Do you ever find yourself listening to a friend or loved one’s story and unable to determine what happened because they forget to tell you important details? Or getting so lost in their details and asides that you lose their point? It’s kind of funny when it’s at home… but when you’re trying to understand how to perform a new task or integrate a concept into your daily routine, poor communication is a problem.
To create effective training, our content doesn’t have room for missing or unclear information. We’re starting from a down position—resistance to change, competition for our users’ attention—so it’s critical that we figure out what our users need to know to effect the changes we want them to make. Then we must find the clearest terms in which to share this information.
Of course, words aren’t all we use to communicate—we also develop graphics, engage client-specific formatting, and set a tone through the level of formal language and visual styles we use. But to create the final product, every training begins with a word picture that describes our need. So, how can we ensure we don’t leave anything out or overpaint our word picture? We follow basic guidelines for clear communication.
Be active. Make sure every sentence has a subject (actor) and a verb (action). It’s amazing how many words you can save—and how much clearer your ideas become—when you follow this guideline. Instead of saying, “Mistakes were made,” identify precisely who you mean so you can clarify what happened: “I made mistakes.”
Use less to say more. When you speak, do you usually make statements like, “The behavior of my son was exemplary so an ice cream cone was bought for him”? Probably not. Most of us would say, “My son’s behavior was exemplary so he got an ice cream cone” or even better, “My son’s exemplary behavior earned him an ice cream cone.” The more direct we are, like saying “my son’s behavior” versus “the behavior of my son,” the easier we make it for users to identify our point.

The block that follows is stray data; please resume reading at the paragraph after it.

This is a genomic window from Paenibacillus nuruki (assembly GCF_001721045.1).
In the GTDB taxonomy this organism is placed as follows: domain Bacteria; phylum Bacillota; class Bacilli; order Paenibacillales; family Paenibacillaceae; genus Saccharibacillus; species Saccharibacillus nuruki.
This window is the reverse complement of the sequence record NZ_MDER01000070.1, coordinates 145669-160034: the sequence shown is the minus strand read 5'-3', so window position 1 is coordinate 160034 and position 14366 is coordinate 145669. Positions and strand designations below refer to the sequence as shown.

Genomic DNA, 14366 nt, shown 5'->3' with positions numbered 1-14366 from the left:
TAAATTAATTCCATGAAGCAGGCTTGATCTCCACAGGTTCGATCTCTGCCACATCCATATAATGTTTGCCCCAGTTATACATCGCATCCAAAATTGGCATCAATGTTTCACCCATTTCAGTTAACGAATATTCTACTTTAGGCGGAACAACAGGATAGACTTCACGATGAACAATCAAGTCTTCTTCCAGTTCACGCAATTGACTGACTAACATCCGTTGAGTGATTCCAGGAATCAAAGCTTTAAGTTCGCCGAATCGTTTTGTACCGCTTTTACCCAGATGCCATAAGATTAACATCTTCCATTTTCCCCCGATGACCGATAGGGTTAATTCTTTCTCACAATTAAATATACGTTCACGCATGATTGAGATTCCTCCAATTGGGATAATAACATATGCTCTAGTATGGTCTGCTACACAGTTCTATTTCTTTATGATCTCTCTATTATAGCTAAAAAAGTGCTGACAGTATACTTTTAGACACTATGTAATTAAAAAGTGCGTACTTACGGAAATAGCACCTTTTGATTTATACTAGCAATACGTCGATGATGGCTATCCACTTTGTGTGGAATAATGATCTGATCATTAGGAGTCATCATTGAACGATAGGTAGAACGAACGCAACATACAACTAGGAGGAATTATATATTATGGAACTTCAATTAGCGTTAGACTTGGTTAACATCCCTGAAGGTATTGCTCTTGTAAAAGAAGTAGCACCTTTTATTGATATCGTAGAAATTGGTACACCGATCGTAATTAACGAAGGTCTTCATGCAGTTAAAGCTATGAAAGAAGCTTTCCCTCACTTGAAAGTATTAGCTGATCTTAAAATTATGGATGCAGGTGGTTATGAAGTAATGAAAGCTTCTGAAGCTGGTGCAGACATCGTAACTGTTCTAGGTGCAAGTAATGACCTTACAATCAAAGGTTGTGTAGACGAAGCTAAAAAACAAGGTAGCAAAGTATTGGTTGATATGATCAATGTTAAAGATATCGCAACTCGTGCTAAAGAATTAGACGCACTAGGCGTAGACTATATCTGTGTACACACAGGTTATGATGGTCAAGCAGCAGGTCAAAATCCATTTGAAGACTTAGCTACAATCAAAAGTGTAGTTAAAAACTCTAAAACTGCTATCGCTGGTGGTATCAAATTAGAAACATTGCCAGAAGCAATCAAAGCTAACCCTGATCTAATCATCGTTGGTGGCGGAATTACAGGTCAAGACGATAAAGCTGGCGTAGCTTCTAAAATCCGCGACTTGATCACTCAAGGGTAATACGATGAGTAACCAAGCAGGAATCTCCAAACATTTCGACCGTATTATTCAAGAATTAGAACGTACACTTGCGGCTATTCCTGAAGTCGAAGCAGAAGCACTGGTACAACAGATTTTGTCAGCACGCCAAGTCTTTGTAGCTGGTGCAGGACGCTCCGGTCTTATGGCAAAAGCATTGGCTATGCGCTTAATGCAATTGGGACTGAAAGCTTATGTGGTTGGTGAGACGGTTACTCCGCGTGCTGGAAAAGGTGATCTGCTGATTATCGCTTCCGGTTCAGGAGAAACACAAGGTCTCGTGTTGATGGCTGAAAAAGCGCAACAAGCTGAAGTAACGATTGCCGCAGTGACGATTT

Keep it simple. I love big words, but if readers need a dictionary to read my content, I’m writing for me, not for them. Instead of saying, “Our point becomes obfuscated in excessive verbiage,” I could say, “Our point gets lost in extra words.” Again, with both number and types of words we choose, less is often more.
Delete the dead weight. Adverbs like “simply,” “completely,” and “very,” or phrases like “in order to,” “the reason that,” and “it was evident that,” are the junk food of writing, adding calories without substance. When you write a statement, review it for substance: subject, verb, and direct object; for example, “I went to the store” versus “I put on a blue dress and went quickly and impatiently to the nearest store”. If you’re including other words, are they there to clarify those three parts, or can you remove them without losing your intent? For example, is it important to know I wore a blue dress and that I went both quickly and impatiently? If it is, can I remove some extra words without changing my meaning? You need to invest time for this in-depth review, but with practice, you will get faster at identifying and better about leaving out the dead weight altogether.
Listen to feedback. Whether you leverage a trained editor’s skills, survey a test audience, or seek advice from a trusted reader, pay attention if anyone reports confusion about your written work. If necessary, ask your readers to point out places where you included too much or too little information. Few people enjoy having their work critiqued, but incorporating feedback will improve your writing.
These basic guidelines can start you on the path to clearer writing, which leads to more effective training. To take your training to the next level, our skilled staff can help you move your ideas off the page into an engaging visual course!